by Dan Shuman DC, CCSP
Nobody likes being sidelined especially if it’s due to a sprained ankle. A sprain injury refers to a stretching or tearing of the ligaments and in this case, around the ankle. The most common form of ankle sprains in soccer is an inversion sprain that occurs on the outside of the foot. In studies of acute injury in recreational sports, sprained ankles are the most frequent type of injury reported by athletes. Soccer, incidentally, is the sport responsible for the highest number of acute ankle sprains.
Common signs and symptoms of ankle sprains in soccer, or any other sport for that matter, include the sensation of “rolling” the ankle. Swelling, bruising and pain usually accompany the injury and vary in severity depending on the extent of damage to ligaments and tendons. Sometimes, athletes will find it hard to bear weight immediately after the injury and into the days following. It is important to apply the PRICE (protection, rest, ice, compression, elevation) principles when there is acute inflammation present, beginning from the time of injury and up to 3-7 days post-injury. It is also important to have you’re ankle examined by a healthcare professional to rule out a fracture and prescribe appropriate treatment. More often than not, athletes return to play too quickly without fully rehabilitating the injury often leading to chronic ankle instability and poor postural stability/balance. It is notable that soccer players also have the highest percentage of participants with recurrent, or multiple, ankle sprains at 70%!
One simple test that can be done at home to identify if you are at risk for an ankle injury is the Dorsiflexion Lunge Test. This test is validated and predictive of future injury in soccer. Dorsiflexion, or pulling your toes and ankle toward your head, is necessary for a normal gait, climbing stairs, and rising from a squatting position. Patients lacking adequate dorsiflexion are at increased risk for re-injury and have limitations in normal functional activities.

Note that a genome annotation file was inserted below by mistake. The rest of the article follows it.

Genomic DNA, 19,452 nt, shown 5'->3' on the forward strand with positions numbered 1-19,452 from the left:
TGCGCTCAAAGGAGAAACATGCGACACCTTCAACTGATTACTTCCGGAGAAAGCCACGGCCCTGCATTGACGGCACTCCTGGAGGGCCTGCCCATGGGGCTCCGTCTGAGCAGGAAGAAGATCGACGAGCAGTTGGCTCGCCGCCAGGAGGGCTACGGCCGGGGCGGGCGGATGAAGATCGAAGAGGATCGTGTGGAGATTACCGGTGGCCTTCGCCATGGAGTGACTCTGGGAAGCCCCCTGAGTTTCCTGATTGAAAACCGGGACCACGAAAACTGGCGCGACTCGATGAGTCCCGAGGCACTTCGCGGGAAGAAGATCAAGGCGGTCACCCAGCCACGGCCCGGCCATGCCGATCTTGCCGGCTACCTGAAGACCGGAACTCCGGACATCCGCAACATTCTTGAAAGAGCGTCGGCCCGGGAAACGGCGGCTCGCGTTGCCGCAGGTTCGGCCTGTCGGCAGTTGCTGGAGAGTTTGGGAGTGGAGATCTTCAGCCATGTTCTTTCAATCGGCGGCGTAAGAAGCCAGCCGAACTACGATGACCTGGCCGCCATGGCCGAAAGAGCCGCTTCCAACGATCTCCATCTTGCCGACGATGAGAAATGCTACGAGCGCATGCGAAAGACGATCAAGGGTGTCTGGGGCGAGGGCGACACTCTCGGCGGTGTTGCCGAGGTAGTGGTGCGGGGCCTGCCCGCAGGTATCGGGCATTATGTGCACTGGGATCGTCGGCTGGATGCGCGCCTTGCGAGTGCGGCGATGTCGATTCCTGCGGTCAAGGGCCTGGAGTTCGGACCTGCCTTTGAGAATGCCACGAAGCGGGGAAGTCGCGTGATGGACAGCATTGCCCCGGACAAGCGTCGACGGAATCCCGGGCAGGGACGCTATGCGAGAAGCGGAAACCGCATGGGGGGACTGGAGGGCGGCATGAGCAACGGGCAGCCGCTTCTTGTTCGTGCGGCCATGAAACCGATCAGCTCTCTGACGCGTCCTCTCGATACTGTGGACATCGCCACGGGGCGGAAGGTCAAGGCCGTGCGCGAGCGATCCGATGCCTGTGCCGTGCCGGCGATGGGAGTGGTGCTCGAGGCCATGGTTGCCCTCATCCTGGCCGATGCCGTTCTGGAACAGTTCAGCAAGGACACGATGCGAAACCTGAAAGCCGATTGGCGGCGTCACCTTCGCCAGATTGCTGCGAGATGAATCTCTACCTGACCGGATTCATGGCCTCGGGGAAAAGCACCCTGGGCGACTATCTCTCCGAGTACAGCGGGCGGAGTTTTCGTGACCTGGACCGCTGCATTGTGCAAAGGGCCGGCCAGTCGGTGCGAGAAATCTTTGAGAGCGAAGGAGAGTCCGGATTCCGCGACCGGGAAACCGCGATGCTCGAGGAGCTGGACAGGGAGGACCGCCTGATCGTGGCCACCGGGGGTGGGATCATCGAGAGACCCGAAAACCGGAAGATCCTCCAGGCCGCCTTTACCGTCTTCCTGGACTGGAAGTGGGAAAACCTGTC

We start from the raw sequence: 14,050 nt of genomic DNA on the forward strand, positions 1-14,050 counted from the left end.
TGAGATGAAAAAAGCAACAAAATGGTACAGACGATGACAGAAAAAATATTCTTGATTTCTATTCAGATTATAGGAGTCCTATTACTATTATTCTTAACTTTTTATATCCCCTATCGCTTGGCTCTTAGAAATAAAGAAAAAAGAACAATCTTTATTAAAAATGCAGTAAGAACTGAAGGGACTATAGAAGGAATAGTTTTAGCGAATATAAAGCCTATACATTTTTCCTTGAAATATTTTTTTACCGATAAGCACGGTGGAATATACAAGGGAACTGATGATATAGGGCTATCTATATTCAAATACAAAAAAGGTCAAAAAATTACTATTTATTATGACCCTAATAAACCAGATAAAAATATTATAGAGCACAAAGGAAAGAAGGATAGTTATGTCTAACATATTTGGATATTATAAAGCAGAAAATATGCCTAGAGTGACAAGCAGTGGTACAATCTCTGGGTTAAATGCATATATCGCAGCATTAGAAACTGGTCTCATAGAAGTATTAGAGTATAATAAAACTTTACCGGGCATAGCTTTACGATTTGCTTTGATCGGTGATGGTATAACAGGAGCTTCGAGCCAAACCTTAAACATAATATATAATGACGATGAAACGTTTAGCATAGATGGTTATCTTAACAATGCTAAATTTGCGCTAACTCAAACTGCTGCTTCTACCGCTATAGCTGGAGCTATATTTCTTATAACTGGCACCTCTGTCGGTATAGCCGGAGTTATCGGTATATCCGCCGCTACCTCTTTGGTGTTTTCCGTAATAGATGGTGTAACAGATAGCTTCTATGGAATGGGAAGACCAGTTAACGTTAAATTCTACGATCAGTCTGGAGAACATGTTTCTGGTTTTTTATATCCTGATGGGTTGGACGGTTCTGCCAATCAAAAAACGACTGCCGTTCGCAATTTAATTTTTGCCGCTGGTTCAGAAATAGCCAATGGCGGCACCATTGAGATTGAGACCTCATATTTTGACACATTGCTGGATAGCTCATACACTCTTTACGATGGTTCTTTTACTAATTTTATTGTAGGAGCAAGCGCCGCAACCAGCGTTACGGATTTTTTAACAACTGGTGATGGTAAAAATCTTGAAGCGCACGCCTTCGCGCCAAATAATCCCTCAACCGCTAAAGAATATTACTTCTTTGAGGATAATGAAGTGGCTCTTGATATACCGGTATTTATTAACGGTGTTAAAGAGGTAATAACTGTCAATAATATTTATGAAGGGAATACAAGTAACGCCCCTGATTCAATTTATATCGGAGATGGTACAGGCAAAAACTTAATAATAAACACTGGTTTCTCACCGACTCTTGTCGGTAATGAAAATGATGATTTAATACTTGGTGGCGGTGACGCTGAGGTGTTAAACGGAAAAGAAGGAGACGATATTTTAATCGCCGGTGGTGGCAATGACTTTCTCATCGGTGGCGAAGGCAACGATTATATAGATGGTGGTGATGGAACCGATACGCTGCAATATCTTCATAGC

The test is performed by placing the foot up against a wall and lunging the knee toward the wall. The foot is moved farther away from the wall until the knee can no longer touch the wall. The heel stays on the floor and the ankle moves straight ahead without any deviations. The distance from the wall to the tip of the foot is measured. Anything less than 10 cm is considered restricted. Give it a try.
Recent ankle sprain? Tight or restricted ankles from previous sprains? It’d be a good idea to get a biomechanical assessment on the area and any other areas that might be involved to assess and avoid future injury.
Dr. Dan Shuman is a Georgia native and has lived in Atlanta for the past six years. He is a Summa Cum Laude graduate of LaGrange College and a Magna Cum Laude graduate of Life University. He is nationally certified instructor for Active Release Techniques. Call 404-377-0011 to schedule an evaluation with Dr. Shuman.